Recovery stories – turning points

If you have read as many recovery stories as I have, you begin to notice a pattern:
1. Someone struggles with mental illness, sometimes for many years.
2. They reach breaking point.
3. Something happens, and things begin to get better.

Sometimes the thing that happens is something amazing, or extreme. But very often, it’s just a small thing, the significance of which would be lost on almost anyone else. People talk of kind words, small gestures, noticing things/people who were there all along, moments of clarity.

For these people, things don’t suddenly and miraculously get better. But gradually, with work, the person manages to claw their way out of the hole. They may not always feel fantastic, but they hold on to the knowledge that that they will never fall as far down as they have before.

I’ve been thinking a lot about this recently, and I’ve realised that I’ve been waiting for that ‘something’ to happen to me. And that I project my own longing for that feeling onto my experiences. So, something bright and good happens, and I think ‘That’s it, nothing will ever be as bad as it has been, and I will get better.’. Instead of enjoying the moment for what it is, welcome respite from dark thoughts, I put pressure on it to be a turning point.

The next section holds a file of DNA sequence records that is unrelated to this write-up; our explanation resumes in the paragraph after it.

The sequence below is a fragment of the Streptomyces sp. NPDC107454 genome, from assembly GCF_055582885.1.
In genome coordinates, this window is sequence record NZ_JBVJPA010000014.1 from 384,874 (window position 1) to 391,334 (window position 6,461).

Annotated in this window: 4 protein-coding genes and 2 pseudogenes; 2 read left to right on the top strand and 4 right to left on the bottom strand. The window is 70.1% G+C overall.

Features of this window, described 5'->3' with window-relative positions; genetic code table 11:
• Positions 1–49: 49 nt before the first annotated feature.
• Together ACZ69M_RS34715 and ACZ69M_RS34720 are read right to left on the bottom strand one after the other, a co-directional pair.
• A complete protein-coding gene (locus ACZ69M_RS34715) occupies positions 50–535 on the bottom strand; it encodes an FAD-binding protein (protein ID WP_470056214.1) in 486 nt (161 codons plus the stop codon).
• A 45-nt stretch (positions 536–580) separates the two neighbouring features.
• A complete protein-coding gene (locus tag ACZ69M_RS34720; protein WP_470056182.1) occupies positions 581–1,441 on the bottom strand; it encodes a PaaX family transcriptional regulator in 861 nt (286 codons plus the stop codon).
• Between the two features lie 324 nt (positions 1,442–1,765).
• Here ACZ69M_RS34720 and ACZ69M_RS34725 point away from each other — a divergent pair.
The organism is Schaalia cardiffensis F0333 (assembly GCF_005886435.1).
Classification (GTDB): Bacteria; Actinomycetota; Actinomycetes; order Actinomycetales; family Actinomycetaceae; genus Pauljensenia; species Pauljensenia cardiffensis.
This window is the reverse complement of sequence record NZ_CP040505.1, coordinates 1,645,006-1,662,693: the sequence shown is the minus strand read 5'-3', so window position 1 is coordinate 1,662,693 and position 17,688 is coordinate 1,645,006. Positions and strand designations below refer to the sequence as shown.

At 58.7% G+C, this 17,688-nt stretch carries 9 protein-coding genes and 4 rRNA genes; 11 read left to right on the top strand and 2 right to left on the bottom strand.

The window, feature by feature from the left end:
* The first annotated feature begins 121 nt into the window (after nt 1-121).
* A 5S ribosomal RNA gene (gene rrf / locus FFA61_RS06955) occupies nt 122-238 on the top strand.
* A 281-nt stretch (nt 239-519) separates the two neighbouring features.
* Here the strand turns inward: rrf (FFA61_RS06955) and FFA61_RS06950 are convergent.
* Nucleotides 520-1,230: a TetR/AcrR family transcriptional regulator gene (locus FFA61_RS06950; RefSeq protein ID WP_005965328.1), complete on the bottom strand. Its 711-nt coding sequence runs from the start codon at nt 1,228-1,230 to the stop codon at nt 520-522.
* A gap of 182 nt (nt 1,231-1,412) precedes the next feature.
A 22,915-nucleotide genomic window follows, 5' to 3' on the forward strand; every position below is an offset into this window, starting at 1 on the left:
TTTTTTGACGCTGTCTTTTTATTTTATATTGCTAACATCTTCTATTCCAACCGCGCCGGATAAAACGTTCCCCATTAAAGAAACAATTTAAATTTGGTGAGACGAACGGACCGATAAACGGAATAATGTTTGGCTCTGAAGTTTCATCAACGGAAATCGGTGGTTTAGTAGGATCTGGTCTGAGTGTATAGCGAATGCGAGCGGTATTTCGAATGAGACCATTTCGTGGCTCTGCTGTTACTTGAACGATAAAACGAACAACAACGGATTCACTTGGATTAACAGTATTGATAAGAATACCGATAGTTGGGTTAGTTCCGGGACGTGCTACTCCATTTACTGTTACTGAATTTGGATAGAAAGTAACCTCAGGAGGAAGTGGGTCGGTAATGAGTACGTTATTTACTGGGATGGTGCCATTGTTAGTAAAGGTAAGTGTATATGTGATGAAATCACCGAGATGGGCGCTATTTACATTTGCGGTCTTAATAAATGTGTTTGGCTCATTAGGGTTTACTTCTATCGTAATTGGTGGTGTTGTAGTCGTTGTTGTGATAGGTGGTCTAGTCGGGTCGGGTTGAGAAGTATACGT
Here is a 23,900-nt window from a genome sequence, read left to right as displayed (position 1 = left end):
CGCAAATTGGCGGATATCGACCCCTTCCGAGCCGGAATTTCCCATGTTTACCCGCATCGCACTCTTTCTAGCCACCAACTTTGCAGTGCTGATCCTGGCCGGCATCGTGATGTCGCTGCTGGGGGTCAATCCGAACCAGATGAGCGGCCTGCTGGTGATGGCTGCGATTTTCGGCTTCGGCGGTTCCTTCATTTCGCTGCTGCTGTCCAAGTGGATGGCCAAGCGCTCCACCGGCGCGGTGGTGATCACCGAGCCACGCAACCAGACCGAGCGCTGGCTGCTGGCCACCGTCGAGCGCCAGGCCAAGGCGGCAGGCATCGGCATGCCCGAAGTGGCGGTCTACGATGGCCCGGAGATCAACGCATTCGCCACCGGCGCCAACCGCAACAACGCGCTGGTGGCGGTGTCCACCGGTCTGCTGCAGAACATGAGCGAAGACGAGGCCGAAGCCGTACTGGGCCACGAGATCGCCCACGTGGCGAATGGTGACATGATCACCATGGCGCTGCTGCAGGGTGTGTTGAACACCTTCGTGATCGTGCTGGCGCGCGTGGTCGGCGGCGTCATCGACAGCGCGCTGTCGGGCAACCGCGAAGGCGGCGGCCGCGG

Unfortunately, for me, that feeling always fades. Sometimes I manage to keep hold of it for a few days, and I really start to think, maybe I can do this. But then when it fades, all I’m left with is disappointment, on top of the low that I find myself in the middle of.

And that makes me feel guilty – I must not be trying hard enough; other people can take these moments and hold them tight. They may feel bad in the future, but they don’t slip back to their worst. Slowly but surely, they recover. They don’t go back to how things were before they became ill, but they find a new way of being, often borne from that hope that stays with them. I’m really happy for these people (and obviously a bit jealous!). After struggling so much, it must feel so good to have that near constant hope.

But what about me and the many other people for whom hope is fleeting and unreliable? I’m realising that it is important to take heart from good times, but not to assume that they’re going to save you. Because, in all likelihood, they won’t. That’s not to say that there is no hope – far from it. But just because you aren’t blessed with that moment of clarity, doesn’t mean things won’t get better. If we stop waiting for a turning point maybe we can make some real, and lasting, progress. We can save ourselves.


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